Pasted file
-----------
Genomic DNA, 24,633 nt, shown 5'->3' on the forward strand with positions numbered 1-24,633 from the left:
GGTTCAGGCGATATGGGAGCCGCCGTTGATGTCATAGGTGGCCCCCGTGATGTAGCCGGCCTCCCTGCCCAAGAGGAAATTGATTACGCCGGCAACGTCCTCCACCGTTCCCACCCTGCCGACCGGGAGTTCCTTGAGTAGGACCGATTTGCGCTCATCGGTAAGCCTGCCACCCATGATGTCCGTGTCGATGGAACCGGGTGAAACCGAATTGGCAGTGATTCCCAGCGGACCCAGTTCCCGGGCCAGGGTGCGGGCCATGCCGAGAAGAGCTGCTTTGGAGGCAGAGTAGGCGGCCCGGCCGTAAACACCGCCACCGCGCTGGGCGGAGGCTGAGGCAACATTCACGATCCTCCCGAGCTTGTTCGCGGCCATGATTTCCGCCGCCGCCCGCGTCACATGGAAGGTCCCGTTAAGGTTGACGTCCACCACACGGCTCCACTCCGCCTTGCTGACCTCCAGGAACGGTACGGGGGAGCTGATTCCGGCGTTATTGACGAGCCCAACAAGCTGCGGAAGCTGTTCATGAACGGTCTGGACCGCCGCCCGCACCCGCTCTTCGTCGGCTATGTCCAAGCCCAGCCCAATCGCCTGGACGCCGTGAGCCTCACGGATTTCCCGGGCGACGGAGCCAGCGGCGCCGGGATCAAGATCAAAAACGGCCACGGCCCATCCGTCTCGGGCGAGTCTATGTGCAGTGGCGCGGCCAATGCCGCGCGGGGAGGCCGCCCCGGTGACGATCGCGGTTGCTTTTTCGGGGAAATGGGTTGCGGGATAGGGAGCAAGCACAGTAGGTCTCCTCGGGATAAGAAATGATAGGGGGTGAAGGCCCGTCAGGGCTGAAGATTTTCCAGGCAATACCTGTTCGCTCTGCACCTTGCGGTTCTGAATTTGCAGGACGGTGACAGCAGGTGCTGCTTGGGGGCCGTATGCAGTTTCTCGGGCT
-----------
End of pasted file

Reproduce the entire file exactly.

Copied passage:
Genomic DNA, 24,633 nt, shown 5'->3' on the forward strand with positions numbered 1-24,633 from the left:
GGTTCAGGCGATATGGGAGCCGCCGTTGATGTCATAGGTGGCCCCCGTGATGTAGCCGGCCTCCCTGCCCAAGAGGAAATTGATTACGCCGGCAACGTCCTCCACCGTTCCCACCCTGCCGACCGGGAGTTCCTTGAGTAGGACCGATTTGCGCTCATCGGTAAGCCTGCCACCCATGATGTCCGTGTCGATGGAACCGGGTGAAACCGAATTGGCAGTGATTCCCAGCGGACCCAGTTCCCGGGCCAGGGTGCGGGCCATGCCGAGAAGAGCTGCTTTGGAGGCAGAGTAGGCGGCCCGGCCGTAAACACCGCCACCGCGCTGGGCGGAGGCTGAGGCAACATTCACGATCCTCCCGAGCTTGTTCGCGGCCATGATTTCCGCCGCCGCCCGCGTCACATGGAAGGTCCCGTTAAGGTTGACGTCCACCACACGGCTCCACTCCGCCTTGCTGACCTCCAGGAACGGTACGGGGGAGCTGATTCCGGCGTTATTGACGAGCCCAACAAGCTGCGGAAGCTGTTCATGAACGGTCTGGACCGCCGCCCGCACCCGCTCTTCGTCGGCTATGTCCAAGCCCAGCCCAATCGCCTGGACGCCGTGAGCCTCACGGATTTCCCGGGCGACGGAGCCAGCGGCGCCGGGATCAAGATCAAAAACGGCCACGGCCCATCCGTCTCGGGCGAGTCTATGTGCAGTGGCGCGGCCAATGCCGCGCGGGGAGGCCGCCCCGGTGACGATCGCGGTTGCTTTTTCGGGGAAATGGGTTGCGGGATAGGGAGCAAGCACAGTAGGTCTCCTCGGGATAAGAAATGATAGGGGGTGAAGGCCCGTCAGGGCTGAAGATTTTCCAGGCAATACCTGTTCGCTCTGCACCTTGCGGTTCTGAATTTGCAGGACGGTGACAGCAGGTGCTGCTTGGGGGCCGTATGCAGTTTCTCGGGCT